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Supported field types

You can specify data types for your fields when creating a mapping. The following table lists all data field types that OpenSearch supports.

Field data type Description
alias An additional name for an existing field.
binary A binary value in Base64 encoding.
Numeric byte, double, float, half_float, integer, long, scaled_float, short.
boolean A Boolean value.
date A date value as a formatted string, a long value, or an integer.
ip An IP address in IPv4 or IPv6 format.
Range integer_range, long_range,double_range, float_range, date_range,ip_range.
Object object, nested, join.
String keyword, text, token_count.
Autocomplete completion, search_as_you_type.
Geographic geo_point, geo_shape.
Rank rank_feature, rank_features.
percolator Specifies to treat this field as a query.

Arrays

There is no dedicated array field type in OpenSearch. Instead, you can pass an array of values into any field. All values in the array must have the same field type.

PUT testindex1/_doc/1
{
  "number": 1 
}

PUT testindex1/_doc/2
{
  "number": [1, 2, 3] 
}

Multifields

Multifields are used to index the same field differently. Strings are often mapped as text for full-text queries and keyword for exact-value queries.

Multifields can be created using the fields parameter. For example, you can map a book title to be of type text and keep a title.raw subfield of type keyword.

PUT books
{
  "mappings" : {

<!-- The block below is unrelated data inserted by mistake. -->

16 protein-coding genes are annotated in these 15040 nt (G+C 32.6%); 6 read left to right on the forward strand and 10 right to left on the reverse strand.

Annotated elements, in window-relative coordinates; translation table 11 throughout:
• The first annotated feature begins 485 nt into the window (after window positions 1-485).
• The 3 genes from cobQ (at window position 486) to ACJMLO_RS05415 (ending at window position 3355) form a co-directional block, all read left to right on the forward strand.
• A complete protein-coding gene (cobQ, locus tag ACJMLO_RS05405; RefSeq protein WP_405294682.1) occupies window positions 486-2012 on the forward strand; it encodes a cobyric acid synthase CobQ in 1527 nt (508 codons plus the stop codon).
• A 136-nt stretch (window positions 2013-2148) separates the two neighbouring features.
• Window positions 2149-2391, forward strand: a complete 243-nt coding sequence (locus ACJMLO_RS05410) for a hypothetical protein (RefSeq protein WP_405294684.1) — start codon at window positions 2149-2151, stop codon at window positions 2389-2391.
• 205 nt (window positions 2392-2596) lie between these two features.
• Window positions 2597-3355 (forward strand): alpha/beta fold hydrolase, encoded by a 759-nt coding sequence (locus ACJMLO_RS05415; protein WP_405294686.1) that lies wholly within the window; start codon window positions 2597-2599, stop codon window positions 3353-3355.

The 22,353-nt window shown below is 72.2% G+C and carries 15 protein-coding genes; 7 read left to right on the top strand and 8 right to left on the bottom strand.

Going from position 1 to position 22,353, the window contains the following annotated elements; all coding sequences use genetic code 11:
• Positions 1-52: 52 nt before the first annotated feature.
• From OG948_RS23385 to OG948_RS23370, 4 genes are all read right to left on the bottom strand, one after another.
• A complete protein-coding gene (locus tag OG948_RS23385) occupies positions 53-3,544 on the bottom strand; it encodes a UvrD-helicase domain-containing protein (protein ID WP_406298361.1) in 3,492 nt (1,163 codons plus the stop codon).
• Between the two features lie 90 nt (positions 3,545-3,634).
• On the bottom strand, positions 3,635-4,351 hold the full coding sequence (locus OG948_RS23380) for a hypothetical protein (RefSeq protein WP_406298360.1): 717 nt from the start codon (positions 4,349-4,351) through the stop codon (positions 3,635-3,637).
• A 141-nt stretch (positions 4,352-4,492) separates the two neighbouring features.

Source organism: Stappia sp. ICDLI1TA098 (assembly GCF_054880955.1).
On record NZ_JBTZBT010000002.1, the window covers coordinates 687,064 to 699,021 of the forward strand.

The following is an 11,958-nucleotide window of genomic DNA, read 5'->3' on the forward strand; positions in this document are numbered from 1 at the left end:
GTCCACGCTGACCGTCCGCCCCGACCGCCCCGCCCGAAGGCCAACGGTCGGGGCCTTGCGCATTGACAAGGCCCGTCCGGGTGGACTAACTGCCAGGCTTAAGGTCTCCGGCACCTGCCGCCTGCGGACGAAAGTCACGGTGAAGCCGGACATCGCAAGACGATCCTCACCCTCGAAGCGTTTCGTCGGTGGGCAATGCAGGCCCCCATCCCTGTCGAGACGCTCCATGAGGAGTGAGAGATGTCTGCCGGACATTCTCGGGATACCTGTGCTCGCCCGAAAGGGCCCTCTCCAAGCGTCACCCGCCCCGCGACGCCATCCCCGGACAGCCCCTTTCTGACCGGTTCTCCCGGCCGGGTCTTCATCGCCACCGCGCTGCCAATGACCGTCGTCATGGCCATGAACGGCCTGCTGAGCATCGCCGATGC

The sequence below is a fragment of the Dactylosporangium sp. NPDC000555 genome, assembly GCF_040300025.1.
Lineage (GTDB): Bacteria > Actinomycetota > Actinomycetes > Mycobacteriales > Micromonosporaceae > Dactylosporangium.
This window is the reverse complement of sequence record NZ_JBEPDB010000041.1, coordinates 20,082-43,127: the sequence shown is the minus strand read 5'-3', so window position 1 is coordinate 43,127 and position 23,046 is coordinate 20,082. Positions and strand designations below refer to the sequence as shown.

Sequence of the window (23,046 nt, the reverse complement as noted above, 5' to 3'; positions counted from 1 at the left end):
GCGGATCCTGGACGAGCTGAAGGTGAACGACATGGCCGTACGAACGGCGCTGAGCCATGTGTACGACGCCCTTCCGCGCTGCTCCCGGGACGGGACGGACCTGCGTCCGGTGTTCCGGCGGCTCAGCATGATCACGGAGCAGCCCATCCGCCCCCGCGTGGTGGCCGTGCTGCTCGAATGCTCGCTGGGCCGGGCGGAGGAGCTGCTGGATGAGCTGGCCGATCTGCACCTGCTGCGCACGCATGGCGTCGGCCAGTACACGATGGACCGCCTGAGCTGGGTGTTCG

"properties" : {
      "title" : {
        "type" : "text",
        "fields" : {
          "raw" : {
            "type" : "keyword"
          }
        }
      }
    }
  }
}

Null value

Setting a field’s value to null, an empty array or an array of null values makes this field equivalent to an empty field. Therefore, you cannot search for documents that have null in this field.

To make a field searchable for null values, you can specify its null_value parameter in the index’s mappings. Then, all null values passed to this field will be replaced with the specified null_value.

The null_value parameter must be of the same type as the field. For example, if your field is a string, the null_value for this field must also be a string.

Example

Create a mapping to replace null values in the emergency_phone field with the string “NONE”:

PUT testindex
{
  "mappings": {
    "properties": {
      "name": {
        "type": "keyword"
      },
      "emergency_phone": {
        "type": "keyword",
        "null_value": "NONE" 
      }
    }
  }
}

Index three documents into testindex. The emergency_phone fields of documents 1 and 3 contain null, while the emergency_phone field of document 2 has an empty array:

PUT testindex/_doc/1
{
  "name": "Akua Mansa",
  "emergency_phone": null
}
PUT testindex/_doc/2
{
  "name": "Diego Ramirez",
  "emergency_phone" : []
}
PUT testindex/_doc/3 
{
  "name": "Jane Doe",
  "emergency_phone": [null, null]
}

Search for people who do not have an emergency phone:

GET testindex/_search
{
  "query": {
    "term": {
      "emergency_phone": "NONE"
    }
  }
}

The response contains documents 1 and 3 but not document 2 because only explicit null values are replaced with the string “NONE”:

{
  "took" : 1,
  "timed_out" : false,
  "_shards" : {
    "total" : 1,
    "successful" : 1,
    "skipped" : 0,
    "failed" : 0
  },
  "hits" : {
    "total" : {
      "value" : 2,
      "relation" : "eq"
    },
    "max_score" : 0.18232156,
    "hits" : [
      {
        "_index" : "testindex",
        "_type" : "_doc",
        "_id" : "1",
        "_score" : 0.18232156,
        "_source" : {
          "name" : "Akua Mansa",
          "emergency_phone" : null
        }
      },
      {
        "_index" : "testindex",
        "_type" : "_doc",
        "_id" : "3",
        "_score" : 0.18232156,
        "_source" : {
          "name" : "Jane Doe",
          "emergency_phone" : [
            null,
            null
          ]
        }
      }
    ]
  }
}

The _source field still contains explicit null values because it is not affected by the null_value.